Analyzing stocks is supposed to be all about cool rational thought, but every once in a while a little superstition sneaks in. Such is the case with perennial laggard Denison Energy, formerly Denison Mines. Since the glory days of Elliot Lake, the company seems to have been hexed, limping from one misadventure to another, proving that the much awaited silvery sheen in a cloud sometimes is just another stick of dynamite.
CEO Peter Farmer, who has been with Denison since 1985, has suffered his share of slings and arrows during his tenure. His longevity is not only a factor of his dogged persistence, but the simple fact that in many situations he did exactly what any competent manager would do; still, this did not prevent his efforts from blowing up in his face.
We also took some shrapnel with investments in this company. First purchased in 1997, more was bought on the way down in 1998, before the plug was pulled for a 58 percent loss. More shares appeared due to a divesture at Roman Corporation; those were dumped for a pittance when Denison proposed a 20-for-1 stock consolidation.
At the time, we thought that the combination of uranium mines with oil and gas properties was a long-term winner, but experience has shown that stocks usually do poorly for at least a year after a reverse split. We got that part right. (Full disclosure: one Contra Guy still has a small holding in his RRSP, filed in the back of the “I’m nothing but a dreamer” drawer).
The current bull market in metals and minerals has been fuelled by the long period of underinvestment in exploration and mine development, which was a consequence of weak prices over two decades. One thing that happens during a sectoral boom is that investors try to “widen” the front of attack, to take in peripheral companies that have not benefited from the run.
This is happening during the present commodity renaissance, with gold, silver, nickel, zinc, copper, all taking a turn in the spotlight. Over the past few months, attention has turned to uranium, whose price has moved from $10.90 a pound last summer to the current price hovering at $15. Uranium is an extremely rare mineral, only a handful of countries are responsible for world production. It so happens that Canada is one the fortunate few, and the McLean Lake mine in Saskatchewan (Denison holds a 22.5 percent interest) is notable.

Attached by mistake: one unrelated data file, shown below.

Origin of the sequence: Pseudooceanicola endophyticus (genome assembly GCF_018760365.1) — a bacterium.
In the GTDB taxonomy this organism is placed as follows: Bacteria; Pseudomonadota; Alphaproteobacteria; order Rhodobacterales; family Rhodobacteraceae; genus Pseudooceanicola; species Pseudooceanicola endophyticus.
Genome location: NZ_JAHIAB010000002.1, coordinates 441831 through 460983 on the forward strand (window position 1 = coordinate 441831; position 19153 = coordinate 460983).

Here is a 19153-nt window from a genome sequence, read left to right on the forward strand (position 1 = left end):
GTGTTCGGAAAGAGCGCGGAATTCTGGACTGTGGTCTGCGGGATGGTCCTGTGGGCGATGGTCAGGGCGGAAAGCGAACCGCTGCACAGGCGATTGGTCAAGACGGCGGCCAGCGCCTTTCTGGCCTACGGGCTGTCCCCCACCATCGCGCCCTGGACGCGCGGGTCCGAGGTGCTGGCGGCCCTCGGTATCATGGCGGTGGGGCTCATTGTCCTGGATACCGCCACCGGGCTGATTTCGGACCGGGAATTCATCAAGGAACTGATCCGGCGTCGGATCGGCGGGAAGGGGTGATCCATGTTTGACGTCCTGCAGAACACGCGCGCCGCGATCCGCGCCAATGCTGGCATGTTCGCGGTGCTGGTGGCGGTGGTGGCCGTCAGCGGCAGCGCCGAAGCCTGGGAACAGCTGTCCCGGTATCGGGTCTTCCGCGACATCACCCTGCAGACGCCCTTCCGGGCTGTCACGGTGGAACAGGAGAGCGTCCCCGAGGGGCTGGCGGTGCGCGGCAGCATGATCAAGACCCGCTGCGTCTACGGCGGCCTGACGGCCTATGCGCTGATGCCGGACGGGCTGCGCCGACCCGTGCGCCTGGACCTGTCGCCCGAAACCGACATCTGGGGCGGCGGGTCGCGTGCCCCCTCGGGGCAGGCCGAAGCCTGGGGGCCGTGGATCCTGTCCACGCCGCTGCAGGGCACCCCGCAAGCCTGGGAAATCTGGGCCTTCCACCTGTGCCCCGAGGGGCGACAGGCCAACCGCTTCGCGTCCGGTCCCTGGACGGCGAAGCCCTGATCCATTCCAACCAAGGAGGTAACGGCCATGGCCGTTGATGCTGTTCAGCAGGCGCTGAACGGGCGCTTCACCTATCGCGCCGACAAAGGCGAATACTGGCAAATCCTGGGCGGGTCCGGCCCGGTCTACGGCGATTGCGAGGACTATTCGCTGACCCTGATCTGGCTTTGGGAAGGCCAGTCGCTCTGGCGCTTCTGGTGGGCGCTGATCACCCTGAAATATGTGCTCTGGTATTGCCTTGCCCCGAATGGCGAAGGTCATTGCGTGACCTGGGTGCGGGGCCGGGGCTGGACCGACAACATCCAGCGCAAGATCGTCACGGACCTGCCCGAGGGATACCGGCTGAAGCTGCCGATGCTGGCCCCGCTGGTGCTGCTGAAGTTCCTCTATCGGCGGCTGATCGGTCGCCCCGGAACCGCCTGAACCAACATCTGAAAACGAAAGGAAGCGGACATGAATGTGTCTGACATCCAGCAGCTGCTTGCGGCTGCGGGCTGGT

With the environment thus prepared, all it took was a spark to set a blaze. James Dines, who publishes “The Dines Letter” and has a reputation as a clever trend spotter, provided the catalyst with a “buy” recommendation on uranium producers, including Denison. Volume on Denison shares skyrocketed, with the price zooming from a low of $2.36 last November to a current price of $6.15.
Also boosting prospects is a proposed reorganization of the company, which will split off the oil and gas interests as Denison Resources, while the uranium mines and environmental services division reverts to the old Denison Mines moniker. The plan will allow shareholders to tap some of the value of the enormous tax loss pools that have been carried on the books for so long. Though the Contra portfolio will not prosper from this change in fortunes, it’s a pleasure to see that Peter Farmer’s dedication and patience is finally paying off.